Stemphylium spores are dispersed by wind. Spore sampling at the Muck Crops Research Station using a Burkard seven-day spore sampler detected an average of 33 spores/m3 in 2015 and seven spores/m3 in 2016.

In ideal conditions, leaf spot symptoms occur six days after initial infection. Stemphylium tends to infect dead tissue or wounds, often as a result of herbicide damage, insect feeding or from extreme weather.

Older onion leaves are more susceptible to infection than younger leaves and symptoms are traditionally observed after the plants have reached the three- to four-leaf stage.

Over the last few years, Botrytis leaf blight (Botrytis squamosa) has become less of an issue and has been overtaken by Stemphylium as the most important onion disease — other than maybe downy mildew.

This may be because the fungicides used to target Stemphylium are likely managing Botrytis as well. Since Stemphylium can be so devastating and hard to control, fungicides are now being applied earlier in the season which may be preventing Botrytis to become established.

Botrytis squamosa overwinters as sclerotia in the soil and on crop debris left from the previous year and infects onions in mid-June when temperatures and leaf wetness are favourable for infection. In the Holland Marsh, Stemphylium lesions were first observed on June 29, 2015 and July 7, 2016.

The primary method of management is through foliar fungicides such as Luna Tranquility, Quadris Top and Sercadis. Keep in mind that Sercadis and Luna Tranquility both contain a group 7 fungicide so remember to rotate and do not make sequential applications.

The effectiveness of these fungicides in the future depends on the spray programs you choose today. There are already Stemphylium isolates insensitive to several fungicides in New York so resistance is a real and very serious issue with this disease.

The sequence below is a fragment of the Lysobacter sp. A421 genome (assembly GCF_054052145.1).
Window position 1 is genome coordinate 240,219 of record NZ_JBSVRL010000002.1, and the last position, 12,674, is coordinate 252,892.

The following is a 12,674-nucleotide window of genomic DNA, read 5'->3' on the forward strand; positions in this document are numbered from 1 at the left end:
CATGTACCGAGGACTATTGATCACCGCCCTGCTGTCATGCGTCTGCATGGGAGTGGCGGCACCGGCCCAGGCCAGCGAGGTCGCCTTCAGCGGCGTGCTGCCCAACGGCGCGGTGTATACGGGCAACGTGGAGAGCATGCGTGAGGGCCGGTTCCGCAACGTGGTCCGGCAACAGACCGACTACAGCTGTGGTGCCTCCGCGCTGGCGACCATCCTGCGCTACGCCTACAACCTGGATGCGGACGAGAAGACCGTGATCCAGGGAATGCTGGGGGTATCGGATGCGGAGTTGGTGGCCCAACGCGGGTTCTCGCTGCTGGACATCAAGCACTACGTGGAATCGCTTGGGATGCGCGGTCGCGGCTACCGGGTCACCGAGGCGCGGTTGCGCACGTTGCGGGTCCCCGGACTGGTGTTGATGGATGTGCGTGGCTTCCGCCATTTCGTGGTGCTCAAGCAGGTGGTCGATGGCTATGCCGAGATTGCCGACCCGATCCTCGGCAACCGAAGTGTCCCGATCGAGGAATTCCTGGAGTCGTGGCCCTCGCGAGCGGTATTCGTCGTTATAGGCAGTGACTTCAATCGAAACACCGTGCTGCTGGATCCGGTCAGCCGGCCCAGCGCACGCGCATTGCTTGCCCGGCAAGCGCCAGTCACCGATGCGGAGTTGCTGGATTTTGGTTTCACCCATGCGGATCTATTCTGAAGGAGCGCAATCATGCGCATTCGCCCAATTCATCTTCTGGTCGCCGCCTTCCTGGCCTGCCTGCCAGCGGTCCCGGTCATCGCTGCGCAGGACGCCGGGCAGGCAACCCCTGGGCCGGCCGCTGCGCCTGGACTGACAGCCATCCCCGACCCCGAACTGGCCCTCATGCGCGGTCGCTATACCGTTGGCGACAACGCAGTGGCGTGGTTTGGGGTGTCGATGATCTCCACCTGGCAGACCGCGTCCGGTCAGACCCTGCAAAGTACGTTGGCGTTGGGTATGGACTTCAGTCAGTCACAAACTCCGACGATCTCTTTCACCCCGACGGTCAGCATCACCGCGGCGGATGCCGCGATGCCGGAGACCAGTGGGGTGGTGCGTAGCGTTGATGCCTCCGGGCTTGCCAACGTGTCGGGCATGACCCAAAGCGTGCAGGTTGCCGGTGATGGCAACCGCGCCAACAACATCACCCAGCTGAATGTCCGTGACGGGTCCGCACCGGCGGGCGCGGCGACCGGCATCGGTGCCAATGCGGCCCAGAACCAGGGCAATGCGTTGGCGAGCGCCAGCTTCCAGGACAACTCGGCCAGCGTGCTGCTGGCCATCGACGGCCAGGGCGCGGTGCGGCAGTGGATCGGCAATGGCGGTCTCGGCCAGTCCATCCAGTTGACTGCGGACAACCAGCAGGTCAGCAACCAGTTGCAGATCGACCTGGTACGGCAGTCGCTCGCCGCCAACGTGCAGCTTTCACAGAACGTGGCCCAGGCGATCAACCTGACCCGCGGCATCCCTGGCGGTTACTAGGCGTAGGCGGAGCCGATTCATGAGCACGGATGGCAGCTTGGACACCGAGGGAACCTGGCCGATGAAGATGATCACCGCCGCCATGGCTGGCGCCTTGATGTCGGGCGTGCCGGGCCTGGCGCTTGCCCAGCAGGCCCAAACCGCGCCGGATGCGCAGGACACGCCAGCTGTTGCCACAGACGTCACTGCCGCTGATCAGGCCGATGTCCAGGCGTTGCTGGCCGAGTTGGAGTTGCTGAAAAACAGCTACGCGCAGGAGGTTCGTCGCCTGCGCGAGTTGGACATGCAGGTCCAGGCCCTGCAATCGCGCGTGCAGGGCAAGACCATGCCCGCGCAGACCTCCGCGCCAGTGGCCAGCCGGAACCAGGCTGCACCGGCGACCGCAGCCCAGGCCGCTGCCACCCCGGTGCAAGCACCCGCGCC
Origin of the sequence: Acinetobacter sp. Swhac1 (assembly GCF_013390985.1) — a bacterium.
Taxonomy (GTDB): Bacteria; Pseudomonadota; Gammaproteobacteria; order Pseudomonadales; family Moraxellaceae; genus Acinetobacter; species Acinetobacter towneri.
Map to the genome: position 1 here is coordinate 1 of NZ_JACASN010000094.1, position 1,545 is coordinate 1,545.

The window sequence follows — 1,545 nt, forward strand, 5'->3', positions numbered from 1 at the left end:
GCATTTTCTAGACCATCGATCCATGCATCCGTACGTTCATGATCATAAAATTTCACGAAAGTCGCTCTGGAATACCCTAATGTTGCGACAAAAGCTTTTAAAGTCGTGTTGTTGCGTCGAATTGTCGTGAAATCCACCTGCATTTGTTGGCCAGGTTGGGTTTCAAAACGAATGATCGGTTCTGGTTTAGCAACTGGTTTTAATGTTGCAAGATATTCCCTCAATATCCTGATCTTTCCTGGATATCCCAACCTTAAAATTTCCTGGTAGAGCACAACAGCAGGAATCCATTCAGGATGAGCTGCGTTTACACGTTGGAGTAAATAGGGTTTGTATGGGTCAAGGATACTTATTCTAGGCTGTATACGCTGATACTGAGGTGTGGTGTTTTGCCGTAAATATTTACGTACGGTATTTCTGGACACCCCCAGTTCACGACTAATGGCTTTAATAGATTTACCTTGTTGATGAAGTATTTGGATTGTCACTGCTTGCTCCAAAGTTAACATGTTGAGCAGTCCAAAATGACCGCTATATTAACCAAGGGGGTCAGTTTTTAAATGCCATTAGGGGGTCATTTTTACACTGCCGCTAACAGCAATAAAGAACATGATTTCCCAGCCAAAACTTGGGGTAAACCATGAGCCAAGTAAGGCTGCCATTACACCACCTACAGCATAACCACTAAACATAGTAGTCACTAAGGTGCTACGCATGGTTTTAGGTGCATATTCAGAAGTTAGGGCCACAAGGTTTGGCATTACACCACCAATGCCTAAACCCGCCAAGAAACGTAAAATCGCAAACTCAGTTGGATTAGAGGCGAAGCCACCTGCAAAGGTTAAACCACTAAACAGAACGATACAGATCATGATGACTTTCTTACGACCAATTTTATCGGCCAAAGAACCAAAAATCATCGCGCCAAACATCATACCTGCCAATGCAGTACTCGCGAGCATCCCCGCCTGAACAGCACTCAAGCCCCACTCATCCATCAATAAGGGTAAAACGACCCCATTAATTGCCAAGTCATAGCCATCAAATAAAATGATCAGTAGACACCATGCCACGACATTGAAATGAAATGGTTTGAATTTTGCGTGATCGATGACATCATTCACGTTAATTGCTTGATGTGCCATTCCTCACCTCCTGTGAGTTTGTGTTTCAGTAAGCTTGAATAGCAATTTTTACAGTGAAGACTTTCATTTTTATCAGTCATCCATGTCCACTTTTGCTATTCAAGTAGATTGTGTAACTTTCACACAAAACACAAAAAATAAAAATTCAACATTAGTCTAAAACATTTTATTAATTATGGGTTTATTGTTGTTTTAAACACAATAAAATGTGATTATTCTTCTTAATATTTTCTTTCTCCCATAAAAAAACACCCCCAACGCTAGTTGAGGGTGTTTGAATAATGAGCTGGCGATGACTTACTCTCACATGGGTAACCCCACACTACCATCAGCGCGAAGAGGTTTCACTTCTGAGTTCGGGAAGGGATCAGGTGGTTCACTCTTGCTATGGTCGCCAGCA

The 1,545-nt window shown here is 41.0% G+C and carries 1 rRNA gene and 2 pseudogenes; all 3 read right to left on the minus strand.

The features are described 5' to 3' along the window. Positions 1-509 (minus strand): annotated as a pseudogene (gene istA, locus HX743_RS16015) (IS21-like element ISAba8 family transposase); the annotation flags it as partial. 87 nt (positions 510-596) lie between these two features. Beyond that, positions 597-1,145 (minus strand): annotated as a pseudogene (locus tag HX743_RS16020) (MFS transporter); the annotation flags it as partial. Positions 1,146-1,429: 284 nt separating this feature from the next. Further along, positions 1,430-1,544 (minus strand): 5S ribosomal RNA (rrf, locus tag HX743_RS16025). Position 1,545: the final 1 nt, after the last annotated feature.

Remember to rotate fungicide groups with different modes of actions to reduce the possibility of resistance. A protective fungicide is best applied when the onion crop has reached the three-leaf stage, however it may not be necessary in dry years.

Research is currently being conducted at the Muck Crops Research Station to improve forecasting models to identify the optimal timing for commercial growers to achieve good control.

BOTCAST disease forecasting model is available in some areas of Ontario to help growers predict the activity of the disease. Warm, wet weather between 18-26°C is most favourable for disease development. Regular field scouting is still the best method to assess disease levels.

Plant spacing that permits better air movement and irrigation schedules that do not extend leaf wetness periods may be helpful in some areas. Recent work at the Muck Crops Research Station has shown that spores increase two to 72 hours after rainfall with eight hours of leaf wetness to be optimal for the pathogen. Irrigate overnight if possible so by morning the leaves can dry out and you don’t prolong that leaf wetness period.

To lower inoculum levels it is crucial to remove or bury cull piles and to bury leaf debris left from the previous year’s crop through deep cultivation. Stemphylium of onion has many hosts including leeks, garlic, asparagus and even European pear.

Take the time to rogue out volunteer onions or other Allium species in other crops nearby and remove unnecessary asparagus or pear trees to lower inoculum levels. As with any other foliar disease of onion, it is beneficial to rotate with non-host crops for three years.

To prevent the development of resistance, it is essential to always rotate between different fungicide groups and/or tank mix with a broad spectrum insecticide. Current products registered for Stemphylium leaf blight of onion are listed by fungicide group below:

Group 7 - Sercadis

Group 7/9 - Luna Tranquility

Group 11/3 - Quadris Top
Published in Diseases
July 25, 2017, Ontario - The Pest Management Regulatory Agency (PMRA) recently announced the approval of URMULE registrations for Confine Extra fungicide (mono and di-potassium salts of phosphorus acid 53%) for the suppression of bacterial leaf spot (Xanthomonas campestris p.v. vitians) on leaf lettuce in Canada.